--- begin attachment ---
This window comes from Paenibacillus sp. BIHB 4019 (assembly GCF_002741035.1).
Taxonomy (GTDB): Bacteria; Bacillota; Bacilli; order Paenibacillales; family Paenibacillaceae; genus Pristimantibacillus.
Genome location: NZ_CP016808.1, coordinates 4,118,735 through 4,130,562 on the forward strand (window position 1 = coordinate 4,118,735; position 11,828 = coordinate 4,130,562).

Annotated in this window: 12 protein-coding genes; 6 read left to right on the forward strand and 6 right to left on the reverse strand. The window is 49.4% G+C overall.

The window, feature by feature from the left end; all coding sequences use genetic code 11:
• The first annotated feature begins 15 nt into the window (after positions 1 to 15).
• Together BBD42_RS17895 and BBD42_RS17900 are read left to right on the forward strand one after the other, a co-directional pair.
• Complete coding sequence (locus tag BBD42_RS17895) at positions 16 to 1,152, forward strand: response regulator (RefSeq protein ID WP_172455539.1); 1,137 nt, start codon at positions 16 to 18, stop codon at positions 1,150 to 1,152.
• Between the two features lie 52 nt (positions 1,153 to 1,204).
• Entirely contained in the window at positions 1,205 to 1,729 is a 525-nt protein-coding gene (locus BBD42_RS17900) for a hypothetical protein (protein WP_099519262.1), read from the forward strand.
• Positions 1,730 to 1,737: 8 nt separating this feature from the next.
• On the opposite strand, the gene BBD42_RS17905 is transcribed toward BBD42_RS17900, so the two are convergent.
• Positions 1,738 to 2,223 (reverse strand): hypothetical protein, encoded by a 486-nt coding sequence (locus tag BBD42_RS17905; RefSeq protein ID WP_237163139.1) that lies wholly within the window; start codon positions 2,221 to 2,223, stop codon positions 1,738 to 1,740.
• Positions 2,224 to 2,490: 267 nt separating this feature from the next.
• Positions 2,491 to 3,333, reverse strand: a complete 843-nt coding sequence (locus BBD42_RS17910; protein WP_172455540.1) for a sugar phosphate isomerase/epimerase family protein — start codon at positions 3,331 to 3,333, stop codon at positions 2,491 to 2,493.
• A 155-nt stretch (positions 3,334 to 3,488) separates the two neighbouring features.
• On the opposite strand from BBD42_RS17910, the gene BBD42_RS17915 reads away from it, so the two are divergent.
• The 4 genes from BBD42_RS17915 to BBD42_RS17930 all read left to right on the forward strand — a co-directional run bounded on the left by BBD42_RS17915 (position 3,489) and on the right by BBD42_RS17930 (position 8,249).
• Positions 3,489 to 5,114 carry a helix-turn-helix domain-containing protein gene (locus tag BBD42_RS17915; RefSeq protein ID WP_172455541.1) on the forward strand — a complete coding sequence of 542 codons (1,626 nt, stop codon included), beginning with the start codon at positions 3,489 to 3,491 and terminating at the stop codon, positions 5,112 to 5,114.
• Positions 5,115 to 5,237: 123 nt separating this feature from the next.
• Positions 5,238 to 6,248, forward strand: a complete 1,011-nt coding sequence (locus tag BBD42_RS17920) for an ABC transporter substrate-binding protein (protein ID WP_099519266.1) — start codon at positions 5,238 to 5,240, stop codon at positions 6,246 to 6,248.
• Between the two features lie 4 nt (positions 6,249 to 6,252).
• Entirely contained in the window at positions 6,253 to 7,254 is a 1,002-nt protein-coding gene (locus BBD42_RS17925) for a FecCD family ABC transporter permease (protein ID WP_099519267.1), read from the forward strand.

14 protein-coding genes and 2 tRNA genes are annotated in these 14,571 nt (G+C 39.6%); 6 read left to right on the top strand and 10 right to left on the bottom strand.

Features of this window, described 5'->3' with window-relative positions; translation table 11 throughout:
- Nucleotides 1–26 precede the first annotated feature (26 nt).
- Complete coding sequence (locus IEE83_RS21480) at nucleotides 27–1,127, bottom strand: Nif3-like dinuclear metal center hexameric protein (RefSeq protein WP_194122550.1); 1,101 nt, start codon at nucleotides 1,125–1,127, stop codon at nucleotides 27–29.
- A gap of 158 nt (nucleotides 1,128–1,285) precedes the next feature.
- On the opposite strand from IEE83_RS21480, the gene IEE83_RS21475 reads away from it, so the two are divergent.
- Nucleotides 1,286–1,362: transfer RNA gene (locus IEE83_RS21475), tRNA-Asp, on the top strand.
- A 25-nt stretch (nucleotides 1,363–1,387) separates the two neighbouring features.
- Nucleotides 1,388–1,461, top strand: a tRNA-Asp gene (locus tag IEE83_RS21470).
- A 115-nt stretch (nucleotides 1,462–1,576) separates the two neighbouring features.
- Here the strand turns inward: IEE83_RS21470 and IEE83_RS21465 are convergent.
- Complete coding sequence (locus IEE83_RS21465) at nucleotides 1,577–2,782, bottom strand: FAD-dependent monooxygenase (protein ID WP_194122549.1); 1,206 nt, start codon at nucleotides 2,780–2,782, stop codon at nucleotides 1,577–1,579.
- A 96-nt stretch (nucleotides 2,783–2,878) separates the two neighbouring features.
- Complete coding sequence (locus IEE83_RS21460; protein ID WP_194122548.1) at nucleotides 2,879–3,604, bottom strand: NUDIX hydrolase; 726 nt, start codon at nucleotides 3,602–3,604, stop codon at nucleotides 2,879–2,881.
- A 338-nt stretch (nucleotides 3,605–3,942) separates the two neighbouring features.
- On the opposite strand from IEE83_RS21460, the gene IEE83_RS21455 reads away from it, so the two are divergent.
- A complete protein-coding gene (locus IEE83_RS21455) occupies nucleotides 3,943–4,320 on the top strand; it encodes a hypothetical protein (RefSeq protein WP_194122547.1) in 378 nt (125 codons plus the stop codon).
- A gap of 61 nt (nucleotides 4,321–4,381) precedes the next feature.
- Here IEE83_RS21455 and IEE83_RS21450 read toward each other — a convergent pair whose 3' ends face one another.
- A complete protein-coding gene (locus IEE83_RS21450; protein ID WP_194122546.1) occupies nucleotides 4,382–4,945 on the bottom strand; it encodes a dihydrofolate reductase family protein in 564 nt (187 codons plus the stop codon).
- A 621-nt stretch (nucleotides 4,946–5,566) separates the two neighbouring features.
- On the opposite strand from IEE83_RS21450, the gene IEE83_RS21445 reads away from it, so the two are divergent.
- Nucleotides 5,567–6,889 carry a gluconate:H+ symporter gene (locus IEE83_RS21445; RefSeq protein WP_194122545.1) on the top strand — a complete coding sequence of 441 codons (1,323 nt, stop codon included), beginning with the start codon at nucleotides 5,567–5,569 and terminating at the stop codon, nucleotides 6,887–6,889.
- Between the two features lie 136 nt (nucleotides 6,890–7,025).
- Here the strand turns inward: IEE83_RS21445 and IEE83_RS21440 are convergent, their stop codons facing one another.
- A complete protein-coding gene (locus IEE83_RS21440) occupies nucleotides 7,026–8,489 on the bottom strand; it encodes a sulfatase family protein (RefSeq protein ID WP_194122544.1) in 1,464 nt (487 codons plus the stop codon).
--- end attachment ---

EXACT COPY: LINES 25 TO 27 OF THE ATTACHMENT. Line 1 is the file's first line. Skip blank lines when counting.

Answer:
Features of this window, described 5'->3' with window-relative positions; translation table 11 throughout:
- Nucleotides 1–26 precede the first annotated feature (26 nt).
- Complete coding sequence (locus IEE83_RS21480) at nucleotides 27–1,127, bottom strand: Nif3-like dinuclear metal center hexameric protein (RefSeq protein WP_194122550.1); 1,101 nt, start codon at nucleotides 1,125–1,127, stop codon at nucleotides 27–29.